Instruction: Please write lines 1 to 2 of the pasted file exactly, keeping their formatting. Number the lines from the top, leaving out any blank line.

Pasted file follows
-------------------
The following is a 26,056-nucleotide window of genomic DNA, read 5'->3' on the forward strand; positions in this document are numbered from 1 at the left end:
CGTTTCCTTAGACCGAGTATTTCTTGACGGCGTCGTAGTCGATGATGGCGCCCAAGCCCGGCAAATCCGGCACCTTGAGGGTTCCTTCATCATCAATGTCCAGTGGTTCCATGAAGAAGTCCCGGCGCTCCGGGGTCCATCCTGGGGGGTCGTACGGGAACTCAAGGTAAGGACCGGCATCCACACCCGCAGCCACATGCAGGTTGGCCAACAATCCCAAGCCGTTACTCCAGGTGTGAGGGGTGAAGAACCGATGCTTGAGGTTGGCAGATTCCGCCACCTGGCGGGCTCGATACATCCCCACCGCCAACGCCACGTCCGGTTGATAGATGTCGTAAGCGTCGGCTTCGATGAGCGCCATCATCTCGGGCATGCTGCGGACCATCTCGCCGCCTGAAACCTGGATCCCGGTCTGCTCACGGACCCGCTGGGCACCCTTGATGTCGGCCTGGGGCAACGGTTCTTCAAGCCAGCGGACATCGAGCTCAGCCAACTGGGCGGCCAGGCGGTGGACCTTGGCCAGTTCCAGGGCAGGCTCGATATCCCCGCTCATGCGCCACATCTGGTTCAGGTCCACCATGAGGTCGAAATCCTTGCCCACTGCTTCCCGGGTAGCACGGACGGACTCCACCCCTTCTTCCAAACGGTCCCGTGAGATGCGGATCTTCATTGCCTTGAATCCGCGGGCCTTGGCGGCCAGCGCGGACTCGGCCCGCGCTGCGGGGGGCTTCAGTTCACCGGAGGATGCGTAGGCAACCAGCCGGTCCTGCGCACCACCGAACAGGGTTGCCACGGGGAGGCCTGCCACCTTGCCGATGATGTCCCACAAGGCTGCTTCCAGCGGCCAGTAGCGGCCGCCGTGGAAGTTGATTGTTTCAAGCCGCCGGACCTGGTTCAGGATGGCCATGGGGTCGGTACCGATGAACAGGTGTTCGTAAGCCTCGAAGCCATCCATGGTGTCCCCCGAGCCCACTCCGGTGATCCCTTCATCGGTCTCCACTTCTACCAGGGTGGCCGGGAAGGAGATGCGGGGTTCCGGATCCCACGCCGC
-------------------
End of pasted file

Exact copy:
The following is a 26,056-nucleotide window of genomic DNA, read 5'->3' on the forward strand; positions in this document are numbered from 1 at the left end:
CGTTTCCTTAGACCGAGTATTTCTTGACGGCGTCGTAGTCGATGATGGCGCCCAAGCCCGGCAAATCCGGCACCTTGAGGGTTCCTTCATCATCAATGTCCAGTGGTTCCATGAAGAAGTCCCGGCGCTCCGGGGTCCATCCTGGGGGGTCGTACGGGAACTCAAGGTAAGGACCGGCATCCACACCCGCAGCCACATGCAGGTTGGCCAACAATCCCAAGCCGTTACTCCAGGTGTGAGGGGTGAAGAACCGATGCTTGAGGTTGGCAGATTCCGCCACCTGGCGGGCTCGATACATCCCCACCGCCAACGCCACGTCCGGTTGATAGATGTCGTAAGCGTCGGCTTCGATGAGCGCCATCATCTCGGGCATGCTGCGGACCATCTCGCCGCCTGAAACCTGGATCCCGGTCTGCTCACGGACCCGCTGGGCACCCTTGATGTCGGCCTGGGGCAACGGTTCTTCAAGCCAGCGGACATCGAGCTCAGCCAACTGGGCGGCCAGGCGGTGGACCTTGGCCAGTTCCAGGGCAGGCTCGATATCCCCGCTCATGCGCCACATCTGGTTCAGGTCCACCATGAGGTCGAAATCCTTGCCCACTGCTTCCCGGGTAGCACGGACGGACTCCACCCCTTCTTCCAAACGGTCCCGTGAGATGCGGATCTTCATTGCCTTGAATCCGCGGGCCTTGGCGGCCAGCGCGGACTCGGCCCGCGCTGCGGGGGGCTTCAGTTCACCGGAGGATGCGTAGGCAACCAGCCGGTCCTGCGCACCACCGAACAGGGTTGCCACGGGGAGGCCTGCCACCTTGCCGATGATGTCCCACAAGGCTGCTTCCAGCGGCCAGTAGCGGCCGCCGTGGAAGTTGATTGTTTCAAGCCGCCGGACCTGGTTCAGGATGGCCATGGGGTCGGTACCGATGAACAGGTGTTCGTAAGCCTCGAAGCCATCCATGGTGTCCCCCGAGCCCACTCCGGTGATCCCTTCATCGGTCTCCACTTCTACCAGGGTGGCCGGGAAGGAGATGCGGGGTTCCGGATCCCACGCCGC